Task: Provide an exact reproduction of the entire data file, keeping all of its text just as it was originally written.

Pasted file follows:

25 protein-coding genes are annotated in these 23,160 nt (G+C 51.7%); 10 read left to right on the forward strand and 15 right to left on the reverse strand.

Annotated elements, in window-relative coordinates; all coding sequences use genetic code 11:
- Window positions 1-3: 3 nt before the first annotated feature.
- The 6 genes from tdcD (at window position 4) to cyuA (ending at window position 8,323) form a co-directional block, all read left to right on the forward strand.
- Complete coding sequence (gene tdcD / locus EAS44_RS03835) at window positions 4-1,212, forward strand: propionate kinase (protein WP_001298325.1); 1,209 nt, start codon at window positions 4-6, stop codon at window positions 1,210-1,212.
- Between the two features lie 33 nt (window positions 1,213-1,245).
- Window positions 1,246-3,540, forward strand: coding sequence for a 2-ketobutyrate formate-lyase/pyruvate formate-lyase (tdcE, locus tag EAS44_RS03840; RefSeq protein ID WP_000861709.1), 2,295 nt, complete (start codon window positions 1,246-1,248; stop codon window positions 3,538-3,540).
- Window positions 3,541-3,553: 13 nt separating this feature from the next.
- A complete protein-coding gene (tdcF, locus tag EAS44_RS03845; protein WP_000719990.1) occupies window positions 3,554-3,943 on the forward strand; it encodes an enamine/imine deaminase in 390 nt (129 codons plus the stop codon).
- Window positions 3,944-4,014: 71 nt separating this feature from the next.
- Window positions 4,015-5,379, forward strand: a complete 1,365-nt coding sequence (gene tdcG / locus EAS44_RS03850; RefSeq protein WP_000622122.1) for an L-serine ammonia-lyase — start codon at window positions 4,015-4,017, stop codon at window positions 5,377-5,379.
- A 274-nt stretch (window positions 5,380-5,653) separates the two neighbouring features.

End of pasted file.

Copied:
25 protein-coding genes are annotated in these 23,160 nt (G+C 51.7%); 10 read left to right on the forward strand and 15 right to left on the reverse strand.

Annotated elements, in window-relative coordinates; all coding sequences use genetic code 11:
- Window positions 1-3: 3 nt before the first annotated feature.
- The 6 genes from tdcD (at window position 4) to cyuA (ending at window position 8,323) form a co-directional block, all read left to right on the forward strand.
- Complete coding sequence (gene tdcD / locus EAS44_RS03835) at window positions 4-1,212, forward strand: propionate kinase (protein WP_001298325.1); 1,209 nt, start codon at window positions 4-6, stop codon at window positions 1,210-1,212.
- Between the two features lie 33 nt (window positions 1,213-1,245).
- Window positions 1,246-3,540, forward strand: coding sequence for a 2-ketobutyrate formate-lyase/pyruvate formate-lyase (tdcE, locus tag EAS44_RS03840; RefSeq protein ID WP_000861709.1), 2,295 nt, complete (start codon window positions 1,246-1,248; stop codon window positions 3,538-3,540).
- Window positions 3,541-3,553: 13 nt separating this feature from the next.
- A complete protein-coding gene (tdcF, locus tag EAS44_RS03845; protein WP_000719990.1) occupies window positions 3,554-3,943 on the forward strand; it encodes an enamine/imine deaminase in 390 nt (129 codons plus the stop codon).
- Window positions 3,944-4,014: 71 nt separating this feature from the next.
- Window positions 4,015-5,379, forward strand: a complete 1,365-nt coding sequence (gene tdcG / locus EAS44_RS03850; RefSeq protein WP_000622122.1) for an L-serine ammonia-lyase — start codon at window positions 4,015-4,017, stop codon at window positions 5,377-5,379.
- A 274-nt stretch (window positions 5,380-5,653) separates the two neighbouring features.